Shiffrin-Vlhova, Chen-Hanyu among marquee Olympic matchups

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FILE - United States' Mikaela Shiffrin speeds down the course during the first run of an alpine ski women's World Cup slalom, in Schladming, Austria, Jan. 11, 2022. (AP Photo/Marco Trovati, File)

BEIJING – Whether it's a figure skating melodrama starring Tonya Harding and Nancy Kerrigan, or years of cross-country skiing showdowns between Norway and Italy, rivalries have a way of spicing up the Winter Olympics.

On Tuesday, the United States and Canada resume their feud in women's hockey when they meet in the preliminary round. That might be the most spirited rivalry going at the Beijing Games. It combines all the key elements — high stakes, consistent excellence and plenty of bad blood through the years.

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Not every rivalry is necessarily that contentious. When athletes face each other enough times — especially when they're at the pinnacle of their sport — they often develop a healthy respect. And if they bring the best out of each other, it can make for incredible theatre.

Here are a few other marquee matchups to watch at the 2022 Games:


American skiing star Mikaela Shiffrin and Slovakian rival Petra Vlhova figure to clash throughout the Olympics. They're 1-2 in the overall World Cup standings. Vlhova won that title last season. Shiffrin did it three straight times from 2017-19.

Vlhova has never won an Olympic medal. She's the same age (26) as Shiffrin, who has two golds and a silver. Vlhova did win the 2019 world championship title in giant slalom, and she raced in all six Alpine events at the 2018 Pyeongchang Olympics.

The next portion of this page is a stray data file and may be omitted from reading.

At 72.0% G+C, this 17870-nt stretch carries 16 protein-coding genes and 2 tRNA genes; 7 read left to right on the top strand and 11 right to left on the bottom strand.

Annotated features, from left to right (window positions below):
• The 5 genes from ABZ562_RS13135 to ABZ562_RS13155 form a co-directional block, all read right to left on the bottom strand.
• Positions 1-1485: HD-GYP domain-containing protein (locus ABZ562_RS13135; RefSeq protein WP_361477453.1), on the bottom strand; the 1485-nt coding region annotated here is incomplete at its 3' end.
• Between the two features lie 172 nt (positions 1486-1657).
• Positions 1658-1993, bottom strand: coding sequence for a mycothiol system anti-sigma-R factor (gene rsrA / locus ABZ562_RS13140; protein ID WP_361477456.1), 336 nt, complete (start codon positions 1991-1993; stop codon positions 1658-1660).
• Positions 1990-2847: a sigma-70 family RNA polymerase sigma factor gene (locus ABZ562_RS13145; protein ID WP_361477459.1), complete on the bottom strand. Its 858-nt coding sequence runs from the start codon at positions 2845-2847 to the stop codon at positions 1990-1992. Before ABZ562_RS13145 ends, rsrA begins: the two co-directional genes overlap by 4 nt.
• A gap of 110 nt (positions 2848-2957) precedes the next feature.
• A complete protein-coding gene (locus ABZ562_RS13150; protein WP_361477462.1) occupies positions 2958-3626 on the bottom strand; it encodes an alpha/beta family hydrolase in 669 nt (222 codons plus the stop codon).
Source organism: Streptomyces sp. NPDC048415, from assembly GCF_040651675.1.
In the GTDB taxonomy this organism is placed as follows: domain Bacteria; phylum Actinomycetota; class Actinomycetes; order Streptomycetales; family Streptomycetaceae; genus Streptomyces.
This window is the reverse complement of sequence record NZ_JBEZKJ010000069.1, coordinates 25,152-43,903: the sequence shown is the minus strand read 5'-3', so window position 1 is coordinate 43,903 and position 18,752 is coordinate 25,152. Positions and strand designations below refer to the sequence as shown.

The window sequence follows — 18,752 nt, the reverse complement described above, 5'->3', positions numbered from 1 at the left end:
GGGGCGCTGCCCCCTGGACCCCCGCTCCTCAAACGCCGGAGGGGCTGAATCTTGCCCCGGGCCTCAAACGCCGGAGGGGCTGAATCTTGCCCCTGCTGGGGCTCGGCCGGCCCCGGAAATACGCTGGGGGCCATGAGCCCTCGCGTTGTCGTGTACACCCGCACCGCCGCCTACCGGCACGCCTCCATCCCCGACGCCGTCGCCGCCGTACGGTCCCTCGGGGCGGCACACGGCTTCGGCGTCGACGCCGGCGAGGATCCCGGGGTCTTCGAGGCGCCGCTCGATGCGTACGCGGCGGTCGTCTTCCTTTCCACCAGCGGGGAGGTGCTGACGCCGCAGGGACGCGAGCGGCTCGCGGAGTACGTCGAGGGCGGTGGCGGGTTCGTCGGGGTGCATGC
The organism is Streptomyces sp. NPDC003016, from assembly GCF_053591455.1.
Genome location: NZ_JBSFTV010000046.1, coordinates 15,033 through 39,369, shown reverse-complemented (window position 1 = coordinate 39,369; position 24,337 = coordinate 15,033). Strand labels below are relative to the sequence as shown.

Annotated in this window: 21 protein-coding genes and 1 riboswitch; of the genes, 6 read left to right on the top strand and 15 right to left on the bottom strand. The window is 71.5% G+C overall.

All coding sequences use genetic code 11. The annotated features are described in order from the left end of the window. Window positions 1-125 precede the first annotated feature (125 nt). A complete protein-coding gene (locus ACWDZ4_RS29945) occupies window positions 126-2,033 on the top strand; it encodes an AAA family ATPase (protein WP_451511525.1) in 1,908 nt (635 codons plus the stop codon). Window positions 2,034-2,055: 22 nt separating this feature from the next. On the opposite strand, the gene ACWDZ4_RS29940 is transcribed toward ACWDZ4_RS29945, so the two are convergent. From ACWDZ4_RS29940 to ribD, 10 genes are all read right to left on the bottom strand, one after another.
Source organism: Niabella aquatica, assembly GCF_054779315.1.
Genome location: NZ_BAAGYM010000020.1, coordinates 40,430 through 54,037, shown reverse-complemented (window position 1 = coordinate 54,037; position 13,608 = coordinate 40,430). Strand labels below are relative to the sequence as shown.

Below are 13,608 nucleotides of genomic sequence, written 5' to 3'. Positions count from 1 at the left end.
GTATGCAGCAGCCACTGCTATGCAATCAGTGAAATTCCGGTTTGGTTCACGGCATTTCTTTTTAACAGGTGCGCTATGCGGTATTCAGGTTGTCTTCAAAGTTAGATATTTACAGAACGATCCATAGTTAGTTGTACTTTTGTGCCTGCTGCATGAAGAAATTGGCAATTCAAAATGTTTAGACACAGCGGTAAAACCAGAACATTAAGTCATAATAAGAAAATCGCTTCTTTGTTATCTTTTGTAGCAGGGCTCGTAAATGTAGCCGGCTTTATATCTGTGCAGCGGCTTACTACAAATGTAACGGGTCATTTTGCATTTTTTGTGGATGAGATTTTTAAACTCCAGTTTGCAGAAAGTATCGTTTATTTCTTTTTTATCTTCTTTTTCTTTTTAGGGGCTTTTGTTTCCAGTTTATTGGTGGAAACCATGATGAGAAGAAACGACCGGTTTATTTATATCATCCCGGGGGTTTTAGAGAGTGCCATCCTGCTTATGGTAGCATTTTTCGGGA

“For a long time Mikaela was better than me," Vlhova said. “However, in the last seasons I showed clearly I am able to beat her often. We respect each other because we both know very well how difficult it is to become the best in the world.”


Figure skating has had plenty of dramatic showdowns over the years. One of the most famous on the men's side came in 1988's "Battle of the Brians" — when Boitano of the United States defeated Orser of Canada in Orser’s home country.

This year, the anticipated matchup is between Nathan Chen of the United States and Yuzuru Hanyu of Japan. Hanyu won the last two Olympic titles. Chen has three world titles since 2018.

Chen objected to the term rivalry when talking about Hanyu. There's clearly plenty of respect.

“I wouldn’t say we have a rivalry,” Chen said. “He has always been the icon of figure skating. It’s great to have the opportunities to skate against him. He always pushes the sport forward.”

Chen already won the short program in the team competition in Beijing. Hanyu wasn't competing in that.


The NHL's withdrawal took some of the luster out of the men's hockey competition this year, but if the Canadians and Russians face each other, it'll be important — even if the players aren't household names. There's just too much history between these two hockey superpowers.

What's interesting is that much of that history has taken place outside the Olympics. Canada and the Soviet Union had some memorable battles in the Summit Series and various Canada Cups, but it's been a while since Canada faced Russia with everything on the line at the Olympics. Canada beat out the United States for the gold in 2002 and 2010, and Sweden in 2014. The Russians beat Germany in 2018 — after the Germans eliminated Canada in the semifinals.

In 1992, the Unified Team of Soviet republics beat Canada for the gold, but it's been rare for that dream matchup to occur in a winner-take-all matchup for the gold.


Cross-country skier Johannes Hoesflot Klaebo of Norway won three gold medals in 2018. Russian athlete Alexander Bolshunov settled for a hat trick of silvers, plus a bronze.

Bolshunov is already off to a good start this time. He won the skiathlon on Sunday, with Klaebo finishing 40th. But that wasn't Klaebo's best event four years ago.


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